A Green New Deal has long been championed by many on the left as the answer to tackling climate change. Can a new generation of Congress now overcome the old guard to bring this big idea to life?
The idea of American leadership has become something of an oxymoron. Whatever you may think of President Donald Trump’s personal qualities, his administration is perhaps the most dysfunctional and chaotic in recent history – possibly ever. Domestic politics in the United States have become synonymous with populism, polarisation and dysfunction. The idea that the government could play a useful, necessary and constructive role is becoming unimaginable.
Unfortunately for friend and foe alike, Trump’s impact has inevitably undermined the liberal international order the United States did so much to create in the aftermath of the Second World War. His disdain for international cooperation and his mantra of “America first” is the antithesis of all that the United States represented for more than half a century.
Consequently, this might seem an unlikely time to be looking to America for inspirational ideas about the future of the United States, let alone the world. But it is important to remember that only a minority of Americans are rusted-on Trump supporters, and it is still one of the most dynamic societies on the planet. For better or worse, America has pioneered many of the values, institutions, technologies and social movements that have shaped the contemporary world.
The new Democratic member of the House of Representatives, 29-year-old Alexandria Ocasio-Cortez, has come to symbolise the continuing possibilities and potential of American democratic politics, and not just because of her age and gender. On the contrary, she has electrified the American political scene primarily because she has a big idea just when they seemed to have gone out of fashion.
The idea of a “Green New Deal” (GND) has been around for a while, without gaining much attention or traction. In part, this was because it was ahead of its time: climate change had not impinged on the consciousness of enough people to make it a game-changing political issue. In part, the GND failed to launch because it lacked a credible and articulate champion. Now it has one.
Some people remain in furious denial about climate change despite the overwhelming scientific consensus about its causes and consequences, not to mention the evidence of our own eyes. It’s getting harder and harder for the skeptics to ignore the mounting evidence about the growing and accelerating impact of global warming, which opens a space for much needed new thinking about an unprecedented global problem. Enter AOC, as she is known to her legion of primarily young supporters.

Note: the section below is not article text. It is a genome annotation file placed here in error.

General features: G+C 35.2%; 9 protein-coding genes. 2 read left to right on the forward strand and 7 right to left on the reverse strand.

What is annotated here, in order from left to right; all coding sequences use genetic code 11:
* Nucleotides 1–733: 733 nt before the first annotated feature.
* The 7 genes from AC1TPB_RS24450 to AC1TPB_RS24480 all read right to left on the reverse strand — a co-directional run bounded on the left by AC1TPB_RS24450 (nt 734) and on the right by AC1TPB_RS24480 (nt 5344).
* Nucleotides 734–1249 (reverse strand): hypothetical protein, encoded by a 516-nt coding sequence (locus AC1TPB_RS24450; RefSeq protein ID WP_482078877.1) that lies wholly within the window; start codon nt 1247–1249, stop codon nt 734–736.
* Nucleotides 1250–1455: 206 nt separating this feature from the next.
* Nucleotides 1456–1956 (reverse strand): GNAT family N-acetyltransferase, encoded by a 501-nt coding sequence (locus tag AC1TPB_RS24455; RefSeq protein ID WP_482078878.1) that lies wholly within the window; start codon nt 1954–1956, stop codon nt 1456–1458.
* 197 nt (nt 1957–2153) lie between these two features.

The GND is premised on the idea that, like the original New Deal developed by Franklin D Roosevelt in the 1930s, the United States faces a crisis that only decisive government action can address. In the current era, the GND seeks to create a more sustainable economic model within 10 years based on 100 percent renewable energy, and simultaneously address America’s growing economic inequality, which the Trump administration’s tax cuts for the super-wealthy have entrenched.
Given that one of Trump’s many unfulfilled election promises was to do something about the embarrassing state of America’s domestic infrastructure, you might have thought there would be popular support for AOC’s ideas. Retrofitting the domestic economy along more sustainable lines by investing in energy efficiency, developing mass transit systems, “smart” electricity grids, wind and solar power and advanced biofuels looks like an idea whose time has come – unless you’re in thrall to the coal lobby, of course.
Unfortunately, it is not just the climate-denying, pro-coal Republican Party that is not sympathetic to AOC, though. On the contrary, Democrats on the Energy and Commerce Committee are unhappy about having their position and power threatened by young usurpers demanding action rather than endless deliberation that maintains the unsustainable status quo.
In this context, AOC and her youthful supporters may be butting heads with an even more implacable obstacle: the gerontocracy that clings to the levers of power on both sides of American politics. Nancy Pelosi, the veteran Speaker of the House of Representatives, is also unenthusiastic about giving meaningful support to a new generation of politicians, other than ritual declarations about the need to “do something.”
It is hard to escape the conclusion that this much older generation whose motivating ideas and attitudes were formed half a century ago – when no one knew what climate change was – simply don’t get it. AOC and her generation, by contrast, unambiguously do: they’ve grown up with the very real prospect of apocalyptic climate change hanging over their heads and blighting their collective futures.
Eventually, a new generation will be in charge. The worry is that by then it may be too late to implement policies that could still – possibly – make a real difference. We must hope they get a chance to do something constructive and creative, not simply trying to cope with the problems their elders bequeathed them. They might even restore America’s battered international reputation in the process if they do.
Mark Beeson is the AIIA Research Chair, Professor of International Politics at the University of Western Australia and author of Environmental Populism: Could It Save the World? (Palgrave, forthcoming).
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